RADIO SILENCE is the second book by University student Alice Oseman – set in the same realistic contemporary style but with a whole host of new characters. This is a non-spoiler review of RADIO SILENCE.
What if everything you set yourself up to be was wrong?
Frances has always been a study machine with one goal, elite university. Nothing will stand in her way; not friends, not a guilty secret – not even the person she is on the inside. But when Frances meets Aled, the shy genius behind her favourite podcast, she discovers a new freedom. He unlocks the door to Real Frances and for the first time she experiences true friendship, unafraid to be herself. Then the podcast goes viral and the fragile trust between them is broken.
Caught between who she was and who she longs to be, Frances’ dreams come crashing down. Suffocating with guilt, she knows that she has to confront her past…
She has to confess why Carys disappeared…
It’s only by facing up to your fears that you can overcome them. And it’s only by being your true self that you can find happiness. Frances is going to need every bit of courage she has.
RADIO SILENCE, much like SOLITAIRE, will remain one of my favourite contemporaries. Oseman is someone I’ve been following for awhile, through her Tumblr blog, but its taken me awhile to finally finish RADIO SILENCE – SOLITAIRE was such an amazing book that I needed some time to progress from one to another.
I was comparing RADIO SILENCE and SOLITAIRE constantly through reading the book. The first half didn’t grip me as quickly as SOLITAIRE, but once I was about 1/4 of the way through I found myself finishing the book within three hours of reading.
I feel like the ending of SOLITAIRE was much more rewarding, whereas the ending of RADIO SILENCE had a more dramatic climax and therefore perhaps this is why the ending felt slightly underwhelming – it’s important to stress that I in no way think this was a bad book, just that in comparison to SOLITAIRE I didn’t feel as connected – it wasn’t as relevant to me. As a second book, the writing style was better and I acknowledge the writers craft itself improved. However, when rating I have to take into account and explore my own feelings – not just an analysis of the text in front of me.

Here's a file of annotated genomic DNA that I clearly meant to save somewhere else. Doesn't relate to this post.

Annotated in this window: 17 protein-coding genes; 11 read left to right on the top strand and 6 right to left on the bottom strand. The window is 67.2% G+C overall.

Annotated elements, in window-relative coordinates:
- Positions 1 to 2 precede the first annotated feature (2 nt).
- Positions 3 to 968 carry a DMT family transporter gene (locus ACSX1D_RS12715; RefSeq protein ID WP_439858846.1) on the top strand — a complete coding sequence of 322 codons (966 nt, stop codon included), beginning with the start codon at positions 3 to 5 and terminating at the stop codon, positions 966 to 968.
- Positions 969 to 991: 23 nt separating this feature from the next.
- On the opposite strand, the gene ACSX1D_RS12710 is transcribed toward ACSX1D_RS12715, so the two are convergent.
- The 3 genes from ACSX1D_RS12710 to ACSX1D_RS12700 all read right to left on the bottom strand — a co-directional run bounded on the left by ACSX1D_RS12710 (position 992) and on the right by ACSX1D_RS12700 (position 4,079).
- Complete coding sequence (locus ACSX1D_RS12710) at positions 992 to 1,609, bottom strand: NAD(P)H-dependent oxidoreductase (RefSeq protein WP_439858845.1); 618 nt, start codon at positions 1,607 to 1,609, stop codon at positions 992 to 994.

Perhaps the rating dropped slightly due to Frances’ attitude towards grades. On one hand, I understand how she feels pushed towards University due to her good grades. However, in my opinion she did seem to take her grades for granted – or I’m jealous of someone seemingly able to achieve A* grades without really acknowledging her success, and this was a large message of the book: grades and study isn’t everything, even when it may feel like your only defining personality trait.
That message identified strongly with me, so it’s hard to explain exactly how I feel about the discussion of grades within the novel, but I think this is the only aspect which felt slightly off to me.
Many people have applauded the diversity within the novel and while I agree that this is a huge positive for the novel, RADIO SILENCE isn’t about diversity. It’s done exactly as novels should be: unafraid to show characters as they really are with diversity both ethnically and in terms of sexuality. In this way it reminded me of TO ALL THE BOYS I’VE LOVED BEFORE by Jenny Han.
The book has diversity but it doesn’t parade this in front of you – it’s not about diversity, but it contains it, just as all novels should be. Efforts to ensure diversity often drown out the plot in some novels, but not for RADIO SILENCE – it’s just right. I rated RADIO SILENCE 4.5 stars.